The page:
Does time really heal all wounds? That was the question I have been asking myself before I found a pretty good read on the Internet.
The steps to healing outlined in the article:
- Know exactly how you feel about what happened, and be able to articulate what about the situation is not okay. Then, tell a couple of trusted people about your experience.
- Make a commitment to yourself to do what you have to do to feel better. Forgiveness is for you, and not for anyone else.
- Forgiveness does not necessarily mean reconciliation with the person that hurt you, or condoning his action. The bottom line is inner peace. Forgiveness can be defined as the “peace and understanding that come from blaming that which has hurt you less, taking the life experience less personally, and changing your grievance story.”
- It’s all about perspective. Recognize what it is that is causing you pain now, and what offended you or hurt you two minutes—or 10 years—ago. Forgiveness helps to heal those hurt feelings.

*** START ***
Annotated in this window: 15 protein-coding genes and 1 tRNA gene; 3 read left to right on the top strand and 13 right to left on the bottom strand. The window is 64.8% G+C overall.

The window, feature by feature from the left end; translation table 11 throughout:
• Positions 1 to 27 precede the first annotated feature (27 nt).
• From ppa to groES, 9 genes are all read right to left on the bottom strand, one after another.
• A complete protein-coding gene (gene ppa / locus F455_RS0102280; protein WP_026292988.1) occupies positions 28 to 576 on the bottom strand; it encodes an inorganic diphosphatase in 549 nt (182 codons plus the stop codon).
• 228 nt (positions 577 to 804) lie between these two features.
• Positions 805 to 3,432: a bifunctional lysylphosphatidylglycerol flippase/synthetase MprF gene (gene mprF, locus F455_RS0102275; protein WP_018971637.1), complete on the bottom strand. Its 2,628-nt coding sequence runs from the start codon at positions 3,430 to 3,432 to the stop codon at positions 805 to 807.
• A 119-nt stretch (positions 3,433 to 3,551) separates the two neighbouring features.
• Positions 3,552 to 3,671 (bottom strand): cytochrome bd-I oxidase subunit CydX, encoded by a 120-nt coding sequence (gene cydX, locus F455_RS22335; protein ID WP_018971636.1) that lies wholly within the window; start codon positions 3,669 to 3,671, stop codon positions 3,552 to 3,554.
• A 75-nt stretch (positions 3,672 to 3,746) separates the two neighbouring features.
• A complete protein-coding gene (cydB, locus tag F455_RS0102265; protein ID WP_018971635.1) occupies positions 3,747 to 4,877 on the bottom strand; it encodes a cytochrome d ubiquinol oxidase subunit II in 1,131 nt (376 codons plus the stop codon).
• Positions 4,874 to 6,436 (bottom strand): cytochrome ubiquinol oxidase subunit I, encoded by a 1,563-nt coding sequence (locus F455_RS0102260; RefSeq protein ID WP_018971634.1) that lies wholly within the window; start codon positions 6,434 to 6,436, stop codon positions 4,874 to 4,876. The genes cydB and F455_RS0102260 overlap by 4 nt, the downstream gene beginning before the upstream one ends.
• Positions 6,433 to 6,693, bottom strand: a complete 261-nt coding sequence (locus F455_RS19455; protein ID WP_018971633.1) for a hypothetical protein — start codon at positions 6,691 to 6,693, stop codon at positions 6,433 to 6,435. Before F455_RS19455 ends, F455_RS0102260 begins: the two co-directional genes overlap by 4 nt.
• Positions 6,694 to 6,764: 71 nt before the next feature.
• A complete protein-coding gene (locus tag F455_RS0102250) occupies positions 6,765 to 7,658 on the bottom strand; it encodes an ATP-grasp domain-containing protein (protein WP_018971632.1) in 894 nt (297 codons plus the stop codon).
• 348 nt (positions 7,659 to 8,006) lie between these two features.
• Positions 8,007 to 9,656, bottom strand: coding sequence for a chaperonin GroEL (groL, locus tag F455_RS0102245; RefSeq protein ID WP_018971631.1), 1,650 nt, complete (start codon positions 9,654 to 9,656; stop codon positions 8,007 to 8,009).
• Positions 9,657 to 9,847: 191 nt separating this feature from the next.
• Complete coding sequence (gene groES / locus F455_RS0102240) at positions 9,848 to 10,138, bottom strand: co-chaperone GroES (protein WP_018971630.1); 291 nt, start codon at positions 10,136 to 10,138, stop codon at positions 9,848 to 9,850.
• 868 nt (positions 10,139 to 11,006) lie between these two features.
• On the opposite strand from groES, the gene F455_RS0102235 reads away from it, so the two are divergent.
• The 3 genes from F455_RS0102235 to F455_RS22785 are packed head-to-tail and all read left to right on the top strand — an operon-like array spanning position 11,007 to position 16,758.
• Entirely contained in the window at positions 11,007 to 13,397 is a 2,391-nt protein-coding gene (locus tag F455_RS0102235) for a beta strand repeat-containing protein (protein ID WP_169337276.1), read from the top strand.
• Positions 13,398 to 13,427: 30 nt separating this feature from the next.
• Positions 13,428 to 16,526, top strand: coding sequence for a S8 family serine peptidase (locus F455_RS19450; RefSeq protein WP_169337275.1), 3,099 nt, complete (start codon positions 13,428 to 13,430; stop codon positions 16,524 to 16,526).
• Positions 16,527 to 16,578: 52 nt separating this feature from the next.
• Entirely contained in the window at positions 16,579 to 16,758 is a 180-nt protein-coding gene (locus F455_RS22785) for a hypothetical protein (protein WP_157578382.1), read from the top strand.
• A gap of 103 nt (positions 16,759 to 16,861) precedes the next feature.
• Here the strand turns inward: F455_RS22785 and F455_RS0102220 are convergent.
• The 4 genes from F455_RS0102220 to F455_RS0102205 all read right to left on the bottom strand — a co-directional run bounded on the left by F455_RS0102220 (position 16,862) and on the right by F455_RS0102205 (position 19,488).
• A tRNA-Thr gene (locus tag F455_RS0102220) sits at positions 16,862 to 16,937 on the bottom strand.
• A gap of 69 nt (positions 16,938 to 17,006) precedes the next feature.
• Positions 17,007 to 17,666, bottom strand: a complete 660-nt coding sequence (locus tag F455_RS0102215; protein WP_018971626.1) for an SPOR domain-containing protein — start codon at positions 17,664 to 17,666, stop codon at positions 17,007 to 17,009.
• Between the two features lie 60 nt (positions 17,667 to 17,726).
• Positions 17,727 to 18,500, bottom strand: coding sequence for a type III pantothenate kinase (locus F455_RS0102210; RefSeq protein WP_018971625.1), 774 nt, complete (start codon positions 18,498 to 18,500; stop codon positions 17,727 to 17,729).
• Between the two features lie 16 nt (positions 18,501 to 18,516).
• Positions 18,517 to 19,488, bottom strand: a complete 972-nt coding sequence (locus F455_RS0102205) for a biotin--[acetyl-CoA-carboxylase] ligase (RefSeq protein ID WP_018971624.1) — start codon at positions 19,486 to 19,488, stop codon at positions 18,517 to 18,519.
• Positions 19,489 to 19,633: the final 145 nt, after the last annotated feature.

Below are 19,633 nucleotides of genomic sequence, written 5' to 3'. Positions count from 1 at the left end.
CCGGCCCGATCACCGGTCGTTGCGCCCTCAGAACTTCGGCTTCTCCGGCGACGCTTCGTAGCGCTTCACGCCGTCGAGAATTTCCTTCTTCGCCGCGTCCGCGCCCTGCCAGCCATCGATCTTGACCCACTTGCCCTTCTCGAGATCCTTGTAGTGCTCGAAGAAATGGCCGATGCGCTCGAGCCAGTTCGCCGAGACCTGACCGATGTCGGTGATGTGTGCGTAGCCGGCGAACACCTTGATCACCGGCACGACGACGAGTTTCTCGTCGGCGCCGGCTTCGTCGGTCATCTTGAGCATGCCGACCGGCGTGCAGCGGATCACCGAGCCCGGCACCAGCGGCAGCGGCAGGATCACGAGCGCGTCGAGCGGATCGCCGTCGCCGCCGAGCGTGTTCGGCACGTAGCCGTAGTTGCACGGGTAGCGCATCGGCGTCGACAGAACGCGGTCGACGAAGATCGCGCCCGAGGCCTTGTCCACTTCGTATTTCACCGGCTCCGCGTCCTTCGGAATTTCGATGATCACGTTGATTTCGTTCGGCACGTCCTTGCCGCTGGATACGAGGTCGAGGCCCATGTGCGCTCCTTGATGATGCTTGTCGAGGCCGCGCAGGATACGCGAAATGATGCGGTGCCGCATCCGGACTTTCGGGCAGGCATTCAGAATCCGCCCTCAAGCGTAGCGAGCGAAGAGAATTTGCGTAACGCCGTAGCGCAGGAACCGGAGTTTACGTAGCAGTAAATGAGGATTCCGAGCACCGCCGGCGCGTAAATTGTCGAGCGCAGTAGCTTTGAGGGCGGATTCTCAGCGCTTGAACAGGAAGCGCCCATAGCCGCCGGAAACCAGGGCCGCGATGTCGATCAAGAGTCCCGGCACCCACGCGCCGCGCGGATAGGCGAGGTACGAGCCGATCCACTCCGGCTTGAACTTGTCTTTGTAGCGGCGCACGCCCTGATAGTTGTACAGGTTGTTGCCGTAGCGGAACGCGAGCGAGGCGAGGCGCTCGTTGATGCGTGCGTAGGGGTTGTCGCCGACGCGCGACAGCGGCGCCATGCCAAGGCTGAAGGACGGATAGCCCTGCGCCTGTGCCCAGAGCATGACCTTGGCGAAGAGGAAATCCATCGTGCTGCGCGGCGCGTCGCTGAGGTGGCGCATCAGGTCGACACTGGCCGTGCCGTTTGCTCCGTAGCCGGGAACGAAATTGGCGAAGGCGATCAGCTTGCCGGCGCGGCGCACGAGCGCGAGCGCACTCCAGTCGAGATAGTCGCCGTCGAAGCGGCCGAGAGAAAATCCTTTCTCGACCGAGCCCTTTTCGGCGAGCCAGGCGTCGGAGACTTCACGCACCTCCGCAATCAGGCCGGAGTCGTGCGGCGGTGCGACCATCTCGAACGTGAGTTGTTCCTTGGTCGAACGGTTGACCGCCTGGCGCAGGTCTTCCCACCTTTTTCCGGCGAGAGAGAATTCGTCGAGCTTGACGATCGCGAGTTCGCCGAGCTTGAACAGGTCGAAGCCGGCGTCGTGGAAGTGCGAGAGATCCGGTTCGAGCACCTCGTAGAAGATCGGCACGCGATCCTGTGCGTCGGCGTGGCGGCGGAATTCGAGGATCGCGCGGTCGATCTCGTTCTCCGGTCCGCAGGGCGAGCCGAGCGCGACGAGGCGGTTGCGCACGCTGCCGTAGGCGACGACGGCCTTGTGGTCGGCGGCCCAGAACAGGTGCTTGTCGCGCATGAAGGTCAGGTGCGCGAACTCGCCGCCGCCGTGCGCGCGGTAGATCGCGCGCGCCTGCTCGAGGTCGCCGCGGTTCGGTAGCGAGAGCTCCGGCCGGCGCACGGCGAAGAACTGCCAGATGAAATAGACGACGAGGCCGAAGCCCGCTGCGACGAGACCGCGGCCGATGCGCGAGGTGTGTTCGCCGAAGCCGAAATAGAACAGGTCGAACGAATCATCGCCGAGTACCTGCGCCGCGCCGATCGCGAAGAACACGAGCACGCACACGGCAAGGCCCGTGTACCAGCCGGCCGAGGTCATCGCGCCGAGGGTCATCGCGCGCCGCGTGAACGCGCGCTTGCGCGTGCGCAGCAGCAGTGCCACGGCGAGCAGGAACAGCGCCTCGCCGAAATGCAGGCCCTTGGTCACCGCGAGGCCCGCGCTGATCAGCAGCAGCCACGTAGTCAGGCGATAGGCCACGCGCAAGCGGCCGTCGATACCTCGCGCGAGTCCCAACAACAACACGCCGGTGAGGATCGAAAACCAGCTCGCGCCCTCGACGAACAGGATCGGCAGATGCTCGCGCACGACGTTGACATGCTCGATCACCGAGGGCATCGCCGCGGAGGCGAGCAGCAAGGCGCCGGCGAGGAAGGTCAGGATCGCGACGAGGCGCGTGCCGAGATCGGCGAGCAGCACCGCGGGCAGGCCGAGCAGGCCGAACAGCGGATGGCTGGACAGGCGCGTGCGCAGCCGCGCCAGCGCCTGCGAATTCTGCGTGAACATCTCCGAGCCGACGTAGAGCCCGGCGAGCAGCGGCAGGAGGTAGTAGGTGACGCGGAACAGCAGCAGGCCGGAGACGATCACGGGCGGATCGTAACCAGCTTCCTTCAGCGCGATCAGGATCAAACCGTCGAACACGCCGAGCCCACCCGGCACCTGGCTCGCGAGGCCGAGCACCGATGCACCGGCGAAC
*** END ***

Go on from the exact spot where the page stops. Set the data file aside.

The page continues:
- The moment you feel upset, practice a simple stress management technique to soothe your body’s flight-or-fight response. Make the coping skill a healthy one.
- Give up expecting things from other people, or your life, that they do not choose to give you. Build your boundaries, and teach other people to respect them.
- Put your energy into looking for another way to get your positive goals met than through the experience that has hurt you.
- Instead of focusing on your wounded feelings, learn to look for the love, beauty and kindness around you. Forgiveness is about personal power.
- Amend your grievance story to remind you of the heroic choice to forgive. You always have the power in your hands to create your own ending.